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Kidadl Team

AUGUST 06, 2021

Suckermouth Catfish: 15 Facts You Won’t Believe!

Suckermouth catfish facts such as it has a mouth like a suction cup are interesting.

The suckermouth catfish (Hypostomus plecostomus), also known as the common pleco, is a fish with its native range in the tropical waters of South America. They are named for their specialized mouth, which is shaped like a suction cup. Their mouth allows them to live in very fast-moving waters as well. These fish are extremely adaptable and can be found in all kinds of freshwater and brackish water habitats. Depending on their distribution, their body colors differ from sandy to dark brown, with spots or stripes.

They have a very large dorsal fin, so they look very ornamental. This has made them a popular aquarium fish. They also have bony plates of armored scales on the top of their heads and their bodies. This is a trait of all the catfish in the family Loricariidae. This makes them very difficult to be swallowed by other wildlife and even their natural predators.

As a result of the aquarium trade, these fish have been introduced into the waters of a lot of countries around the world. Because of their adaptability, the suckermouth catfish have a wide distribution. However, the native range fish of these waters have suffered along with their habitats. In many spaces like Texas, the suckermouth catfish has the status of an invasive species because they are non-indigenous aquatic species that affect native species.

You'll find in this article information such as suckermouth catfish's common name, suckermouth catfish in freshwater tank, suckermouth catfish water temperature range, suckermouth catfish males dorsal fin, suckermouth catfish as a pet.

Also, check out these redtail catfish facts and Mekong giant catfish facts for kids.

Suckermouth Catfish Interesting Facts

What type of animal is a suckermouth catfish?

The suckermouth catfish (Hypostomus plecostomus) is classified in the family Loricariidae – which means it has the bony plates on its body that make it an armored catfish. Some other catfish are Mekong giant catfish, blue catfish, and cory catfish.

What class of animal does a suckermouth catfish belong to?

A suckermouth catfish is a type of tropical fish, belonging to class Actinopterygii.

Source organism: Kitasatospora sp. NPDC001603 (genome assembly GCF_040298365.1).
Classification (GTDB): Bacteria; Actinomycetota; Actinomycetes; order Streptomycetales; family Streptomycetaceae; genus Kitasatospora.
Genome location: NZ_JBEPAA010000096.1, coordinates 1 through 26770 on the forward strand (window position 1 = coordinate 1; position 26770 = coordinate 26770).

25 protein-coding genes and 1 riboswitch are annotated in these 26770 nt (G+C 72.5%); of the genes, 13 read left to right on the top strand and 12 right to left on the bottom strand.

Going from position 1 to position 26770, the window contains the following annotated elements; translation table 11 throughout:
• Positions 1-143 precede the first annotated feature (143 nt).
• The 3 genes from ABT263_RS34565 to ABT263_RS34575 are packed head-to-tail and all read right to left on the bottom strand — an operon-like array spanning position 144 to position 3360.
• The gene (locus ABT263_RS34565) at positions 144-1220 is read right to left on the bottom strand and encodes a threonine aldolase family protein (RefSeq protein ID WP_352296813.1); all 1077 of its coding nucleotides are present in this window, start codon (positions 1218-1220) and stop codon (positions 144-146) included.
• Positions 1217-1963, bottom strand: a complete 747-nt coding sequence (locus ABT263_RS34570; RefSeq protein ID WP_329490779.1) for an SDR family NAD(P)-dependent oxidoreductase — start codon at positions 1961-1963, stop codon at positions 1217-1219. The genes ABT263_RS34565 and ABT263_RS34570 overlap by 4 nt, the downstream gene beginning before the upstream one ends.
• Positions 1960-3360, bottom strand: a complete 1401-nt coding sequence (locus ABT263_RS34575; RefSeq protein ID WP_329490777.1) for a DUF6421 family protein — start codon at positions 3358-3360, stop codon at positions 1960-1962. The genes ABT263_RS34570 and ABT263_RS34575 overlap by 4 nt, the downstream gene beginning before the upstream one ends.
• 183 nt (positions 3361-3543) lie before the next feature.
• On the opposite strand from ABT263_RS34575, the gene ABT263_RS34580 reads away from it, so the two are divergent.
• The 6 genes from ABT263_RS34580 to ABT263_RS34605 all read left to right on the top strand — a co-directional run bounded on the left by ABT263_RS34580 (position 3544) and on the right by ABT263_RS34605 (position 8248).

How many suckermouth catfish are there in the world?

There are a lot of these plecos in the wild in South America. They have also been introduced in the waters of other countries. For this reason, the numbers of these fish haven’t been counted.

Where does a suckermouth catfish live?

The suckermouth catfish (Hypostomus plecostomus) lives in both freshwater and brackish rivers and streams.

What is a suckermouth catfish's habitat?

The plecos, as the suckermouth catfish Hypostomus plecostomus are known, have a wide distribution of habitats.

Originally, these fish are native to the tropical freshwaters, rivers, and streams of north-eastern South America. So they are native to the climates of the tropical rainforest. But they have been introduced to the waters of a lot of Asian and European countries in the world along with their cousins the Pterygoplichthys.

They are found near the bottoms of freshwater rivers and streams – both slow and fast moving. They can be also found in brackish and polluted waters. The plecos live in lakes and swamps as well. In areas like Florida and Texas in the USA, they have the status of invasive species. In Texas, their distribution can be seen in the rivers and streams of Bexar County, Comal County, Hays County and Val Verde County.

Who do suckermouth catfish live with?

The Plecostomus Suckermouth Catfish are solitary. They can get very aggressive with other fish of the family Loricariidae like the Pterygoplichthys or Sailfin pleco. During reproduction, both the male and the female will guard the eggs, but that is the only time these fish come together.

In aquariums with other fishes, they are peaceful and stick to themselves.

How long does a suckermouth catfish live?

The suckermouth catfish (Hypostomus plecostomus) live long.

Very few animals are willing to risk the bony plates of the armored scales on the head and body of this fish. They have a lifespan of 10 – 15 years.